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Electromyography (EMG) forms one of the cornerstones of the assessment of patients with neuromuscular disease. Needle EMG gives insight into the firing pattern and anatomical arrangement of individual muscle fibres and entire motor units. Characteristic changes in these variables occur in a range of neuromuscular disorders. The resulting changes in the EMG signal allow the underlying pathophysiology to be determined.
In the previous review article, I discussed the fundamentals of nerve conduction studies, and here I hope to give an insight into the technique of electromyography (EMG). In reality, treating these as two separate topics is somewhat artificial; they give complementary information, and it would be very rare to perform EMG without first performing nerve conduction studies. Similarly, I not infrequently go back to check a couple of further nerves on the basis of what I find on EMG. Thus, the examination becomes a fluid (some might say balletic) process involving both techniques, as hypotheses as to the site or nature of a lesion are formed and refined.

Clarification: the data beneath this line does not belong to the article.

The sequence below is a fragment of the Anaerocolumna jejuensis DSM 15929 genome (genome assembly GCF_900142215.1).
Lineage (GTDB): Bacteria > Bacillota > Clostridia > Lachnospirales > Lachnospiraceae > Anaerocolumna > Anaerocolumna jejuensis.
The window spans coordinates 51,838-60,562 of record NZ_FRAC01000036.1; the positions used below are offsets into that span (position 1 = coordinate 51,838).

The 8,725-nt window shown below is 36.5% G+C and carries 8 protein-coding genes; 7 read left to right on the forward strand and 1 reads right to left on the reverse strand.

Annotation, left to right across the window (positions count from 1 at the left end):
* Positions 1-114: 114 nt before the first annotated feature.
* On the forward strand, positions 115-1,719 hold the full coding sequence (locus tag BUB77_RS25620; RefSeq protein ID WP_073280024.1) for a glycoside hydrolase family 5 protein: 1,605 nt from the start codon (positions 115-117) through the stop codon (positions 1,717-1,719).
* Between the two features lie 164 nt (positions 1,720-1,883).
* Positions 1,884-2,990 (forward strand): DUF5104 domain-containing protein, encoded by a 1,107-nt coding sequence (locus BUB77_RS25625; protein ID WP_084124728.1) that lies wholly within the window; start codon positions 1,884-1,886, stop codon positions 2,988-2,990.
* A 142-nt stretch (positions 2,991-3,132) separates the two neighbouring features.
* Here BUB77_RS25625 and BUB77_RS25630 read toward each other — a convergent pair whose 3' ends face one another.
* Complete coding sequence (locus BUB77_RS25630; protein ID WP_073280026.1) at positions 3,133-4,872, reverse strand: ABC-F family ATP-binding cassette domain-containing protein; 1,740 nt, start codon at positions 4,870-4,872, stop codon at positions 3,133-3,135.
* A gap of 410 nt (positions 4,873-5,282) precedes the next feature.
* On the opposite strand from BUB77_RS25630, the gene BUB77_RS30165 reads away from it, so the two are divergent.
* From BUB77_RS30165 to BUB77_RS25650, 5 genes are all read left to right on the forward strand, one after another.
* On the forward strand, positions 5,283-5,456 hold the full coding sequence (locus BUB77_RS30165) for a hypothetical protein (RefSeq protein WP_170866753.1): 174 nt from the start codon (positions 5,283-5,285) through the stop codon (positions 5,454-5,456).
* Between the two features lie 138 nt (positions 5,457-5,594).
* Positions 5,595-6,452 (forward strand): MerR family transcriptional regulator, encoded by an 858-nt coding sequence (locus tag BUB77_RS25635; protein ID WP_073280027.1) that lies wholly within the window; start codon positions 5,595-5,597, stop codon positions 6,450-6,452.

EMG records the electrical activity arising within muscles. You can record this activity with surface electrodes, known as surface EMG. This samples a large region of the muscle, and while it gives a good indication of which muscle groups are active in for example tremor or dystonia, it gives little information as to the fine structure of those muscles. For this, you need needle EMG, which allows recording from within the muscle (figure 1). The rest of this review relates solely to needle EMG.
The most obvious risk is in performing EMG in patients with abnormal clotting. This is by no means an absolute contra-indication, but for some deep muscles the consequences of haematoma formation could be catastrophic. The …
Competing interests None.
Provenance and peer review Not commissioned; externally peer reviewed.